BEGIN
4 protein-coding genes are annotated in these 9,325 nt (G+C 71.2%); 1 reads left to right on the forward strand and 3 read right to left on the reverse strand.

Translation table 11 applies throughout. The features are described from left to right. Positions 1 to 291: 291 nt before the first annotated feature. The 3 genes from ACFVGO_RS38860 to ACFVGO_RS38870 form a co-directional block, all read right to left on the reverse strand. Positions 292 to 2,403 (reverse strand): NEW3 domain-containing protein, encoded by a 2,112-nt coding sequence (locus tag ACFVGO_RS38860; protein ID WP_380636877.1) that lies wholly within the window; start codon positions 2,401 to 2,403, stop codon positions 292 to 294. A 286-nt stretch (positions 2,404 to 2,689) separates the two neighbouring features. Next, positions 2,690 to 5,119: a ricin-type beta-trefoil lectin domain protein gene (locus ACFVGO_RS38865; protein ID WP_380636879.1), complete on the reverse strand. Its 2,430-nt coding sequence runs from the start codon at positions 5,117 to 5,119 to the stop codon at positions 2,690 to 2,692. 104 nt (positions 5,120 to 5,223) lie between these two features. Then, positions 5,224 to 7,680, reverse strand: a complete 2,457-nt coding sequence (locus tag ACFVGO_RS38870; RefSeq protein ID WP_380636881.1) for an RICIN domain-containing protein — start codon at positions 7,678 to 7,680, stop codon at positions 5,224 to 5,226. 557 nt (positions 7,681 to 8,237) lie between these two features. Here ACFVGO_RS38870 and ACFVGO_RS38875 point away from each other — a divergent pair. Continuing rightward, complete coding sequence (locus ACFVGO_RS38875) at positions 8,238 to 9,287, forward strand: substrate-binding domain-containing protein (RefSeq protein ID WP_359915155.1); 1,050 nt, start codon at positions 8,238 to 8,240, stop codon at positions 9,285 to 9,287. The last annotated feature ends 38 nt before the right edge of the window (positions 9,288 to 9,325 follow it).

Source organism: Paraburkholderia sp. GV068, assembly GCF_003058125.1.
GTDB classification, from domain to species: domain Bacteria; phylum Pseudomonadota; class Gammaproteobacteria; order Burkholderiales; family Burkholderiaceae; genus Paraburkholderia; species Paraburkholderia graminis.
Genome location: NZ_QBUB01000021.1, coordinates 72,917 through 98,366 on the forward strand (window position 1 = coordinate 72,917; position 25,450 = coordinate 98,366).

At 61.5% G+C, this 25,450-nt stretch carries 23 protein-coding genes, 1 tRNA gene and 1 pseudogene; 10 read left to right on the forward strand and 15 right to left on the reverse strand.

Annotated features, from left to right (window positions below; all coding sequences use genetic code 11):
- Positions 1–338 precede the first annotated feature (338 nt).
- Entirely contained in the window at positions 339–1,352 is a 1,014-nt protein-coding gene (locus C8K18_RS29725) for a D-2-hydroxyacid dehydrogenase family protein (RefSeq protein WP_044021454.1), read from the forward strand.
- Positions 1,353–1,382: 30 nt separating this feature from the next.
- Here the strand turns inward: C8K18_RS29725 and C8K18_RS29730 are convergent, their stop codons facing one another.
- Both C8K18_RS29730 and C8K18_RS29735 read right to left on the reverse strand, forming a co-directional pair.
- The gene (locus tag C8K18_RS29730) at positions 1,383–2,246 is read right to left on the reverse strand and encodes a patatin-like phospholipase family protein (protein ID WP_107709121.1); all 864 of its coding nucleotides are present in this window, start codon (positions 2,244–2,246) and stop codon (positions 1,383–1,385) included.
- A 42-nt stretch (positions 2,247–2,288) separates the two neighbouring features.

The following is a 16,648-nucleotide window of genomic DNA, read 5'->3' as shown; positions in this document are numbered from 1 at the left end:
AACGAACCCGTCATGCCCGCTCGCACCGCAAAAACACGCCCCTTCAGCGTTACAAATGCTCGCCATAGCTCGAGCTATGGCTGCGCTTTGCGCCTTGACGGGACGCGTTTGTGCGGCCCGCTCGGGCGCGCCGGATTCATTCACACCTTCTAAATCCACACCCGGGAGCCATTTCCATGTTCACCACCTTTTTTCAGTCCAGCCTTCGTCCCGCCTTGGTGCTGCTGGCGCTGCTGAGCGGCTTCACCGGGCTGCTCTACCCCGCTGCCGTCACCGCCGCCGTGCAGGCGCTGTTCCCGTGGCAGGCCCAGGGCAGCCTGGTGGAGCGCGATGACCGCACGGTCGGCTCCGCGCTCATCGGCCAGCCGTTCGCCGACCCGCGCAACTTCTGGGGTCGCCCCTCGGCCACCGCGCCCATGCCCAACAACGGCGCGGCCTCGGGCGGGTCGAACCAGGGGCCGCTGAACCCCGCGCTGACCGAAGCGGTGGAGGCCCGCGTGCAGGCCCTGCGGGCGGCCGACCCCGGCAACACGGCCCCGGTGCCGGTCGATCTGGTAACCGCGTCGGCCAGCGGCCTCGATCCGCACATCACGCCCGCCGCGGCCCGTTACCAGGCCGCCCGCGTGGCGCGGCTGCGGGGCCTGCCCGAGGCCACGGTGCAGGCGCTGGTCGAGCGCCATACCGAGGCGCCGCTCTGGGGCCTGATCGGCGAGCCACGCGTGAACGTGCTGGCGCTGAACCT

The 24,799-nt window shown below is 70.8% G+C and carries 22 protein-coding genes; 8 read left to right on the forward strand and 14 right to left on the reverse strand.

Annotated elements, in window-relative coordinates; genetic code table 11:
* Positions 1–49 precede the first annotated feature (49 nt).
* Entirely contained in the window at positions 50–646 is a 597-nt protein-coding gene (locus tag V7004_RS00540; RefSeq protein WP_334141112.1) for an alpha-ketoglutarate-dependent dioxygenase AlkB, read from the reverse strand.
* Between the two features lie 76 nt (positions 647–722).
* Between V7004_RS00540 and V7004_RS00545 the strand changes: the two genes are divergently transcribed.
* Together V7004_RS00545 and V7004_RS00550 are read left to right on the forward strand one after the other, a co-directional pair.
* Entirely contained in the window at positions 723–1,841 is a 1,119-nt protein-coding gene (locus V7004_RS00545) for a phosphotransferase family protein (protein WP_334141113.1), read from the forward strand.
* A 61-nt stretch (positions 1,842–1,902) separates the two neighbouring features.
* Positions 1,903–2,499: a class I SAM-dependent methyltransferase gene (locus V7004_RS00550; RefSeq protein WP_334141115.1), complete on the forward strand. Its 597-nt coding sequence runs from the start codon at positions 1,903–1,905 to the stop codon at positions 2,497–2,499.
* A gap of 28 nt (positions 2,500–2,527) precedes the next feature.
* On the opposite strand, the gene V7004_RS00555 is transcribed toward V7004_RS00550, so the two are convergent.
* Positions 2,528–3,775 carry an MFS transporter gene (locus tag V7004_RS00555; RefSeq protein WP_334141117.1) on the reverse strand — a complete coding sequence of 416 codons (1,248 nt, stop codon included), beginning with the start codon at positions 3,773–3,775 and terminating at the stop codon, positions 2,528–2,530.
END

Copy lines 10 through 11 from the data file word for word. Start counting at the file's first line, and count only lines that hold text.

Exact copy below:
- Positions 1,353–1,382: 30 nt separating this feature from the next.
- Here the strand turns inward: C8K18_RS29725 and C8K18_RS29730 are convergent, their stop codons facing one another.